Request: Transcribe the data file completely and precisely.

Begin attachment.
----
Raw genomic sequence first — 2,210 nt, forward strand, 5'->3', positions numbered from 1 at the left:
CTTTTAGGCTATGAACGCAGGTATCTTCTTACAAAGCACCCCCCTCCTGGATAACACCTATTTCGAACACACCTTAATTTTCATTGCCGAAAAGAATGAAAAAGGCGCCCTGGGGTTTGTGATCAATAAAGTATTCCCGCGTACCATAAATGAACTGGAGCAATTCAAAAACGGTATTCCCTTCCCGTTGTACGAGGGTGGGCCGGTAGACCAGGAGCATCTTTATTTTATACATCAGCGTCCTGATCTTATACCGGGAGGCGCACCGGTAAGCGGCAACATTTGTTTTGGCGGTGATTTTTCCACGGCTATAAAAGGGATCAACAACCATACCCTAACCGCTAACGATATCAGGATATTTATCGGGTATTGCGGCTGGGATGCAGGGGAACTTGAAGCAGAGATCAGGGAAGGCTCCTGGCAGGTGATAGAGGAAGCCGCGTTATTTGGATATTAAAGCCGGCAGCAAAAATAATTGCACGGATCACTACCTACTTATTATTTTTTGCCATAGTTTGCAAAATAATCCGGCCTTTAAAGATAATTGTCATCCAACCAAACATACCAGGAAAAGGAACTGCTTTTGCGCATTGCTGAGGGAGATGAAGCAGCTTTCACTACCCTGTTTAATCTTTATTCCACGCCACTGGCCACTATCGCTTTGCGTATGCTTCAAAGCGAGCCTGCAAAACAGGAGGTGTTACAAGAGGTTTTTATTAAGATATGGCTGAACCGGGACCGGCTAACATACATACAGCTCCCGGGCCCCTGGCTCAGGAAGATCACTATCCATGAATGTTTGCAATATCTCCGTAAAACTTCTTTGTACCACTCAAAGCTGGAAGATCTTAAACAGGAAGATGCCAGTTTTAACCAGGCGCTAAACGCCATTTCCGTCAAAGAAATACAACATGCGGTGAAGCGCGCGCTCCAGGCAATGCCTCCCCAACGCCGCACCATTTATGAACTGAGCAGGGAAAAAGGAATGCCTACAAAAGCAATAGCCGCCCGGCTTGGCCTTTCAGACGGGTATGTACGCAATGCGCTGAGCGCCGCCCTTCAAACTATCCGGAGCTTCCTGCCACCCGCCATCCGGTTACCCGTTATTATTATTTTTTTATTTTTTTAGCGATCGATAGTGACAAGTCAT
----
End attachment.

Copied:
Raw genomic sequence first — 2,210 nt, forward strand, 5'->3', positions numbered from 1 at the left:
CTTTTAGGCTATGAACGCAGGTATCTTCTTACAAAGCACCCCCCTCCTGGATAACACCTATTTCGAACACACCTTAATTTTCATTGCCGAAAAGAATGAAAAAGGCGCCCTGGGGTTTGTGATCAATAAAGTATTCCCGCGTACCATAAATGAACTGGAGCAATTCAAAAACGGTATTCCCTTCCCGTTGTACGAGGGTGGGCCGGTAGACCAGGAGCATCTTTATTTTATACATCAGCGTCCTGATCTTATACCGGGAGGCGCACCGGTAAGCGGCAACATTTGTTTTGGCGGTGATTTTTCCACGGCTATAAAAGGGATCAACAACCATACCCTAACCGCTAACGATATCAGGATATTTATCGGGTATTGCGGCTGGGATGCAGGGGAACTTGAAGCAGAGATCAGGGAAGGCTCCTGGCAGGTGATAGAGGAAGCCGCGTTATTTGGATATTAAAGCCGGCAGCAAAAATAATTGCACGGATCACTACCTACTTATTATTTTTTGCCATAGTTTGCAAAATAATCCGGCCTTTAAAGATAATTGTCATCCAACCAAACATACCAGGAAAAGGAACTGCTTTTGCGCATTGCTGAGGGAGATGAAGCAGCTTTCACTACCCTGTTTAATCTTTATTCCACGCCACTGGCCACTATCGCTTTGCGTATGCTTCAAAGCGAGCCTGCAAAACAGGAGGTGTTACAAGAGGTTTTTATTAAGATATGGCTGAACCGGGACCGGCTAACATACATACAGCTCCCGGGCCCCTGGCTCAGGAAGATCACTATCCATGAATGTTTGCAATATCTCCGTAAAACTTCTTTGTACCACTCAAAGCTGGAAGATCTTAAACAGGAAGATGCCAGTTTTAACCAGGCGCTAAACGCCATTTCCGTCAAAGAAATACAACATGCGGTGAAGCGCGCGCTCCAGGCAATGCCTCCCCAACGCCGCACCATTTATGAACTGAGCAGGGAAAAAGGAATGCCTACAAAAGCAATAGCCGCCCGGCTTGGCCTTTCAGACGGGTATGTACGCAATGCGCTGAGCGCCGCCCTTCAAACTATCCGGAGCTTCCTGCCACCCGCCATCCGGTTACCCGTTATTATTATTTTTTTATTTTTTTAGCGATCGATAGTGACAAGTCAT